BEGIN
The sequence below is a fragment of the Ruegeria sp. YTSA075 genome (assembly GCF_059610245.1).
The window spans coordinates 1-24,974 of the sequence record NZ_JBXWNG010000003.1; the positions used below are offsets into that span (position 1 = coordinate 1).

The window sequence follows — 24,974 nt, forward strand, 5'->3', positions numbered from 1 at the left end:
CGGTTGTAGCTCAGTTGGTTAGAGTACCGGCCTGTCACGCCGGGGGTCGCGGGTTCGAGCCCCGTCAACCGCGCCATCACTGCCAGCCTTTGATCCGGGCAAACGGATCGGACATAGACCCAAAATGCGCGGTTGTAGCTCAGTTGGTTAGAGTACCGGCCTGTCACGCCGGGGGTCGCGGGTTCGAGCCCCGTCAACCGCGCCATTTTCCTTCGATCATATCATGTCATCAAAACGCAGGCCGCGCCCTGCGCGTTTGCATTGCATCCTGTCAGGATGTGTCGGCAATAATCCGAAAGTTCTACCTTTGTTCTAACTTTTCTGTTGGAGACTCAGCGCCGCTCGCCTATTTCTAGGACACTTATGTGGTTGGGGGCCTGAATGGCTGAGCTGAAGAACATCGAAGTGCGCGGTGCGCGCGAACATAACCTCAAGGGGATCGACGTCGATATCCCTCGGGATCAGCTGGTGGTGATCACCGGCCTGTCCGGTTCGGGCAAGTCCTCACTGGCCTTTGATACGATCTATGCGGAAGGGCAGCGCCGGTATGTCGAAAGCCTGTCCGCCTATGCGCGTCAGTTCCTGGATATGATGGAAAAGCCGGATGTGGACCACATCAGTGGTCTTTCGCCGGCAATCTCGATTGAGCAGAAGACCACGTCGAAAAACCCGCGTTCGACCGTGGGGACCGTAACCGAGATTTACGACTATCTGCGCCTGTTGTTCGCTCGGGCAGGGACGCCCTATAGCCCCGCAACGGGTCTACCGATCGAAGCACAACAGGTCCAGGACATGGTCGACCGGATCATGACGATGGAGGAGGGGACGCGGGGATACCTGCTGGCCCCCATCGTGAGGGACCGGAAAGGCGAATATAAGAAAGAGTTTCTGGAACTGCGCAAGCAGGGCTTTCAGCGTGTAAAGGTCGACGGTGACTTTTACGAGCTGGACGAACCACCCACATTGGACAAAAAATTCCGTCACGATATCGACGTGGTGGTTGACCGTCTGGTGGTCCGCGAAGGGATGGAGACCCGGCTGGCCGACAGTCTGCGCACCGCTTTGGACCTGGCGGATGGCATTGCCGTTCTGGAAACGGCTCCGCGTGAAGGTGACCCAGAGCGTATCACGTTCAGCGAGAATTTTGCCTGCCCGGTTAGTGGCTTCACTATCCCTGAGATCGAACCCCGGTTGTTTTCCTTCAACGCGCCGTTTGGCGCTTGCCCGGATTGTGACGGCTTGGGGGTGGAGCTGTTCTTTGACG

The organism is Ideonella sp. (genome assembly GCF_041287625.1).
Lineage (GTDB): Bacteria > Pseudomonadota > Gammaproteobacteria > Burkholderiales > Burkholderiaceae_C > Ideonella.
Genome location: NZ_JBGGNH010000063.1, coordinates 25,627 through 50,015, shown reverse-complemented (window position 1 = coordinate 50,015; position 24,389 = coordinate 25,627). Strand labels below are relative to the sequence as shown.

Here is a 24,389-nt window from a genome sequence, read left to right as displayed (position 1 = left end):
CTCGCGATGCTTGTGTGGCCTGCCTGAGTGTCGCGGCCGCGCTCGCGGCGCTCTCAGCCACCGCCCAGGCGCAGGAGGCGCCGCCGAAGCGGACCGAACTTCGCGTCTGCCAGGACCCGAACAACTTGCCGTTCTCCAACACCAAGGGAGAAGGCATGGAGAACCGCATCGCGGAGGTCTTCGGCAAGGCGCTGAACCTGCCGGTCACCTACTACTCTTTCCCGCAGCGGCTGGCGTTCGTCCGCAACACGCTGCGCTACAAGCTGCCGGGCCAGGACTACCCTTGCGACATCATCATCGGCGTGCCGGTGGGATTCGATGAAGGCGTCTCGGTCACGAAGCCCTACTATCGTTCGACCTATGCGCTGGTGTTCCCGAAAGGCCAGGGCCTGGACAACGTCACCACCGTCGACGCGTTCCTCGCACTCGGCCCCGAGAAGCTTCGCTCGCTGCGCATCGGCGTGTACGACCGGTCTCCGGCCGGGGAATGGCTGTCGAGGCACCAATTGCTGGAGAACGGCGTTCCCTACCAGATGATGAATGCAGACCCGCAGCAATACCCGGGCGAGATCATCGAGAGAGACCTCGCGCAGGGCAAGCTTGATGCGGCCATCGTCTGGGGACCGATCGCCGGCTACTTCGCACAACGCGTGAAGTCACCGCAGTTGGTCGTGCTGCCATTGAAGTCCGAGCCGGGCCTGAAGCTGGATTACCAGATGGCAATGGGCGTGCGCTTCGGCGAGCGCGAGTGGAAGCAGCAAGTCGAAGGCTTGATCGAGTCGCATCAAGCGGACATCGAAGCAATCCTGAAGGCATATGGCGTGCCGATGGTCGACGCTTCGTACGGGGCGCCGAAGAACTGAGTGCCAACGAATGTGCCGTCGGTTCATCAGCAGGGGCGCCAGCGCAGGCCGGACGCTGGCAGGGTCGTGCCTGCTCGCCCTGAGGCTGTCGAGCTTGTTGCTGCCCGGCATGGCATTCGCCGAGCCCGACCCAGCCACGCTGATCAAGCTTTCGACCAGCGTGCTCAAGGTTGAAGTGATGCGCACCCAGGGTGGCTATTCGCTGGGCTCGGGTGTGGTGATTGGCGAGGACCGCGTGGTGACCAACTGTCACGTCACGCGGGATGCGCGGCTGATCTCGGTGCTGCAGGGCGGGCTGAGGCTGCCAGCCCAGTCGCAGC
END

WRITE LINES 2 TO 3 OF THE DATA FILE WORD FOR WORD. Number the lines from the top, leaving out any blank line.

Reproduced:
The window spans coordinates 1-24,974 of the sequence record NZ_JBXWNG010000003.1; the positions used below are offsets into that span (position 1 = coordinate 1).

The window sequence follows — 24,974 nt, forward strand, 5'->3', positions numbered from 1 at the left end: